2021 Acura TLX SH-AWD A-SPEC - Review by David Colman +VIDEO
Stunning looks and performance tempered by overly complex system controls
By David Colman
Special Correspondent to THE AUTO CHANNEL
Back in May of 2020, Acura announced an all new TLX would be arriving for 2021. This week, the re-imagined TLX arrived in my driveway for a one week stay. Without question, this new iteration is stunning to behold. Photographing it in subdued early morning light revealed the rhythmic complexity of its sheet metal, and the graceful attention to detail apparent in the sculpting of the A-Spec specific front and rear clips. Our test sedan was finished in Lunar Silver Metallic, a particularly complimentary color when paired with the matching Shark Grey Interwoven A-Spec alloy rims. These 19x8.5 alloys mounted 255/40R19 Michelin Primacy A/S (all-season) radials with a treadwear rating of TW 580.
In contrast to the restrained appearance of the exterior, the flashy interior visually pops your eyeballs, with ebony seats bisected by broad bands of crimson striping. My wife thought the contrast was a bit much but I rather enjoyed the audacity. In any event, the A-Spec's black leather-trimmed sport seats benefit in comfort and support from the red UltraSuede inserts. Both driver and passenger front seats are 12-way adjustable, and feature a valet style slide to ease entry and exit. Although the new TLX has grown by 5 inches in overall length compared to its predecessor, the growth in wheelbase is just 4 inches. But that extra 4 inch pickup makes for happier back seat travel time for passengers. The rear bench seat echoes the bravura cosmetic trim of the front seats.
Acura offers eight different versions of the new TLX, beginning with a Standard base model, a Technology Package edition, the A-Spec Package we drove, and an Advanced Package which tops the model line. These four ranges can be ordered with either front wheel drive or all wheel drive, with a $2,000 up-charge for AWD. The Standard model FWD retails for $37,500, the FWD Technology starts at $41,500, the FWD A-Spec lists for $44,250, and the FWD Advanced Package costs $46,300. Since our test car boasted Super Handling All Wheel-Drive" (SH-AWD), it carried a base price of $46,250, and an out-the-door tag of $47,250. Acura thankfully eliminated any extra cost options.
In keeping with Acura's long standing commitment to building high performance vehicles like the NSX sports car, it should come as no surprise that the TLX is endowed with many of the racing game's tricks of the trade that transform a family sedan into a sports sedan. The TLX utilizes such top line technology, with a double wishbone front suspension system and a multi-link rear layout. Adaptive dampers allow the driver to fine tune the compression and rebound characteristics of the shock absorbers by manipulating a Drive Mode twist dial on the center console. No matter what mode you select, however, the ride of the TLX remains steadfastly stiff, thanks in part to the inclusion of a stout 29.5 inch diameter front anti-sway bar, and somewhat softer 20mm rear bar. Vented front brake rotors and solid rears all measure 13 inches in diameter. While the TLX A-Spec is certainly no race car with its curb weight of 3,990lbs, it convincingly behaves like one. If Acura's intent with the redesign of the TLX was to appeal to potential BMW 3 Series buyers, they've given those customers a real reason to consider the TLX A-Spec instead.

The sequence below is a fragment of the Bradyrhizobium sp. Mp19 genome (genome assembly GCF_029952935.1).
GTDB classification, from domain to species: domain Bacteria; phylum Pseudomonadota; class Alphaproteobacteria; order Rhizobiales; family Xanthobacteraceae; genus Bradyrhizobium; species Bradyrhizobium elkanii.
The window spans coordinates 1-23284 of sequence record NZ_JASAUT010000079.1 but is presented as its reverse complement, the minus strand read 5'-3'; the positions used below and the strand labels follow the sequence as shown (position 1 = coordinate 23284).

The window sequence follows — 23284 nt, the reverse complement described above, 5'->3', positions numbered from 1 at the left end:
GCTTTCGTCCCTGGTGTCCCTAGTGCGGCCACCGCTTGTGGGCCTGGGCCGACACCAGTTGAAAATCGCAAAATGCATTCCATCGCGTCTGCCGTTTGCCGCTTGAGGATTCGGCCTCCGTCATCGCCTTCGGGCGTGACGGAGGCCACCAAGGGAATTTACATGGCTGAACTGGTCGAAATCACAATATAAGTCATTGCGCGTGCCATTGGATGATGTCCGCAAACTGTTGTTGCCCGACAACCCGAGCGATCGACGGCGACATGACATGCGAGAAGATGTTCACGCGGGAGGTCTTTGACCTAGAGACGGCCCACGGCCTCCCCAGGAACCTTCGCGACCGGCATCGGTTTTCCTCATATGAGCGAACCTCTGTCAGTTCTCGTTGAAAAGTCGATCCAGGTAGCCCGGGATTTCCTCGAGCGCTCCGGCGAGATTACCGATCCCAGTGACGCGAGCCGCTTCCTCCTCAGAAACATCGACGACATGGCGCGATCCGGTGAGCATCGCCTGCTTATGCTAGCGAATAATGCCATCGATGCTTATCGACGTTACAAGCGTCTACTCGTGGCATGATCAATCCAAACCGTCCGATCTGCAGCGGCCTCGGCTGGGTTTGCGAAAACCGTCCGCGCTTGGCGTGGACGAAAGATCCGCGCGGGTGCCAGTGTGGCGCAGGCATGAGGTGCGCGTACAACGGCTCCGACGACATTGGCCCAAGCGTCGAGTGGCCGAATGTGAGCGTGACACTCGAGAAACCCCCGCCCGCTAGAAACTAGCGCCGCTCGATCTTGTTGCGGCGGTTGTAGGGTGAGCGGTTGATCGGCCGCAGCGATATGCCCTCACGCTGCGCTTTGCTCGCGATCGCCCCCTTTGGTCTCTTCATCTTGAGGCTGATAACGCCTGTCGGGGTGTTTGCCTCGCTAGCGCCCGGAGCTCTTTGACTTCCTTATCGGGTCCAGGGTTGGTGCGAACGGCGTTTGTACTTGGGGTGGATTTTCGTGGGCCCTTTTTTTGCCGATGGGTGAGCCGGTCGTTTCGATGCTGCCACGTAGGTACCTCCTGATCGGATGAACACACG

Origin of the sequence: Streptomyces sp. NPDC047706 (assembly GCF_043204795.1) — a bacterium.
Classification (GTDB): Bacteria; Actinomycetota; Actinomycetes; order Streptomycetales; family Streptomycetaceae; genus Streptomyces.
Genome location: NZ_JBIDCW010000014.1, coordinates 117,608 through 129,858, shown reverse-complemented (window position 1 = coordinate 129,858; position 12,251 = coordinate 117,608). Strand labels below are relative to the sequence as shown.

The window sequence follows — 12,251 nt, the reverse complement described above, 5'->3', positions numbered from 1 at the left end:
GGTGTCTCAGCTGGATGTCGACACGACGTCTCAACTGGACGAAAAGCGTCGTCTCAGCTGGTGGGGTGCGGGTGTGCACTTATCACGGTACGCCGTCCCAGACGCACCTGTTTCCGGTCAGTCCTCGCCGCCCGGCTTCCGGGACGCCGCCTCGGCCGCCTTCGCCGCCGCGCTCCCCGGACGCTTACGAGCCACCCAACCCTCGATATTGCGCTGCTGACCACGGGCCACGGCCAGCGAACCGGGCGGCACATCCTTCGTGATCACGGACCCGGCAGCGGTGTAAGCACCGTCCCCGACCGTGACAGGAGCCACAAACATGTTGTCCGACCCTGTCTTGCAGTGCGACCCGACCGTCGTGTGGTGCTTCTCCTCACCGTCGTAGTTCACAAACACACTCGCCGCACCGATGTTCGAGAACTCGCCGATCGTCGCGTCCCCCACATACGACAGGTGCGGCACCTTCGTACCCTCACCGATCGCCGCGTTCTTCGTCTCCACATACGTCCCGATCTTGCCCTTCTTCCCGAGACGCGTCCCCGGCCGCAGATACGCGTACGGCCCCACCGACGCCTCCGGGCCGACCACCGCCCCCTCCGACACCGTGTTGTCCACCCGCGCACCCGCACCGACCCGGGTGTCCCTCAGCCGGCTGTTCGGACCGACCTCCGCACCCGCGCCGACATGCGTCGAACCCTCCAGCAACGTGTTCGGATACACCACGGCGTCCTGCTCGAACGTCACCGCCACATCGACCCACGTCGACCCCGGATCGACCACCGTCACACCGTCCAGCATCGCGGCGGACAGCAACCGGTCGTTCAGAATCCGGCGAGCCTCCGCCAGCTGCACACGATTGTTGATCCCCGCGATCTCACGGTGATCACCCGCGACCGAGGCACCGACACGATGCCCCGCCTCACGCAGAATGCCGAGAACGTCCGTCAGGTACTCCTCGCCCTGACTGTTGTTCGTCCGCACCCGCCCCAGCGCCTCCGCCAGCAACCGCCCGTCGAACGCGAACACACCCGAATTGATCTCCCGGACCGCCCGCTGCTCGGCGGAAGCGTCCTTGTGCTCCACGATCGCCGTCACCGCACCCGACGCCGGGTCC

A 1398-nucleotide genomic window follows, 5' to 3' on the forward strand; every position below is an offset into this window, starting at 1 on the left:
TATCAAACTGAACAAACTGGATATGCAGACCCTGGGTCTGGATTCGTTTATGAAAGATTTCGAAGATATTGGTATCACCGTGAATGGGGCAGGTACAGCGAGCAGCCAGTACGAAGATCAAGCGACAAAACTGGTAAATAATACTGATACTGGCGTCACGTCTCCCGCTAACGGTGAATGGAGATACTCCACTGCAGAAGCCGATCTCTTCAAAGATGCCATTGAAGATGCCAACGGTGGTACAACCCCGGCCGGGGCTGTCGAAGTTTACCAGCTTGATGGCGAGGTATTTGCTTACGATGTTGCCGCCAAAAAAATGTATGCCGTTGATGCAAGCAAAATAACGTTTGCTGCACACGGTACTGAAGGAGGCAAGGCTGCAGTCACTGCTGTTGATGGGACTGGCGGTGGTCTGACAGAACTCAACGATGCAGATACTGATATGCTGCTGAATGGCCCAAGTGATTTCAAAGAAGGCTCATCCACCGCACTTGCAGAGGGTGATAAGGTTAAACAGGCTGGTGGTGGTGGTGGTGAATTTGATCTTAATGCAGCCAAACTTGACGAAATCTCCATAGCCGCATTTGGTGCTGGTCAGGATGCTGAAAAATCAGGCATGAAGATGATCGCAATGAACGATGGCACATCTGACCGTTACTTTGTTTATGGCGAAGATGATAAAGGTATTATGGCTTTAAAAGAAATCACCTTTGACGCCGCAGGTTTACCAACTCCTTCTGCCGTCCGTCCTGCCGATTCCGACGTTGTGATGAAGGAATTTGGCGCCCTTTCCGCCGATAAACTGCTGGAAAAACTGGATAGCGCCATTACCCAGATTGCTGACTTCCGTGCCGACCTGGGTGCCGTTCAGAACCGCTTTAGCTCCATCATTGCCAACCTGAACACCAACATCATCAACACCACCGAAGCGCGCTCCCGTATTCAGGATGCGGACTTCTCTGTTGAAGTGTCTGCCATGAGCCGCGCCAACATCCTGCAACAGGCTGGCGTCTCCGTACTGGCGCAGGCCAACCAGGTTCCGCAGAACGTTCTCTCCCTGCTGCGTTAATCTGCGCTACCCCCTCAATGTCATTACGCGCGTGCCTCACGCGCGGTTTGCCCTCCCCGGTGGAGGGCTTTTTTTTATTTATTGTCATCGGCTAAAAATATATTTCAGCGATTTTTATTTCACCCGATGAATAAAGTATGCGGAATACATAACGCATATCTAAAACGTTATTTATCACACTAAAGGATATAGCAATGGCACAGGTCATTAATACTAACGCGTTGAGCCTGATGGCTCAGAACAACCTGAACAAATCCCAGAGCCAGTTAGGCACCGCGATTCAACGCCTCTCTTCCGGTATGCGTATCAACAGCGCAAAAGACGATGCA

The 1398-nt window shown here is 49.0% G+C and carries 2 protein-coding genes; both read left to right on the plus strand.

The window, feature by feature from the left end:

In addition to the performance niceties of the A-Spec package, Acura also includes a vibrant ELS Studio 3D premium audio system with no less than 17 speakers. While this concert hall of sound can be used to drown out the mechanical whine of the TLX' potent turbo motor, I chose to keep the ELS system muted in favor of the mechanical symphony provided by the turbocharged 2.0 liter four which cranks out 272hp at a shrill 6500rpm. This engine connects to all four wheels through a 10-speed automatic transmission equipped with paddle shifters. You can play those shifters like a concert pianist since you have enough gears to perform a complete concerto. Amazingly, the top four gears (7th, 8th, 9th, and 10th) are all overdrive gears, with 6th gear being the only gear set in the transmission offering direct drive (1:1). Final Drive ratio for this complex transmission is 3.59:1, so the TLX has plenty of grunt off the line - enough to cut a 0-60 mph time of 5.9 seconds, and a quarter mile sprint of 14.5 seconds at 97mph. Top speed is 131mph.
Although our reaction to the handling and ergonomics of the TLX was largely positive, we were not impressed with the unintuitive control interface governing most systems. This proved difficult to use when standing still and virtually unusable when underway. Adding levels of complexity to each transaction may make your inner 16 year old child happy, but is sure to frustrate the adult you. Why would you need to go through 2 menu pages to locate the AM radio band? Particularly irksome was the overly complicated stop/start procedure which lights the engine from a cold start. We could never be quite sure when the engine was running, and when it had shut itself off. This became a real problem when the TLX failed to restart for over a minute in a heavy traffic jam as we frantically cycled the start/stop sequence through its paces to no avail, but to a symphony of honking horns
2021 ACURA TLX SH-AWD A-SPEC
ENGINE: 2.0 liter inline 4, Direct Injection VTEC Turbo
FUEL CONSUMPTION: 21MPG City/29MPG Highway
PRICE AS TESTED: $47,275
HYPES: Race Track Breeding, Sleek Revamp
GRIPES: Start/Stop Comedy Routine, Overly Complex Menu Driven Controls
STAR RATING: 7 Stars out of 10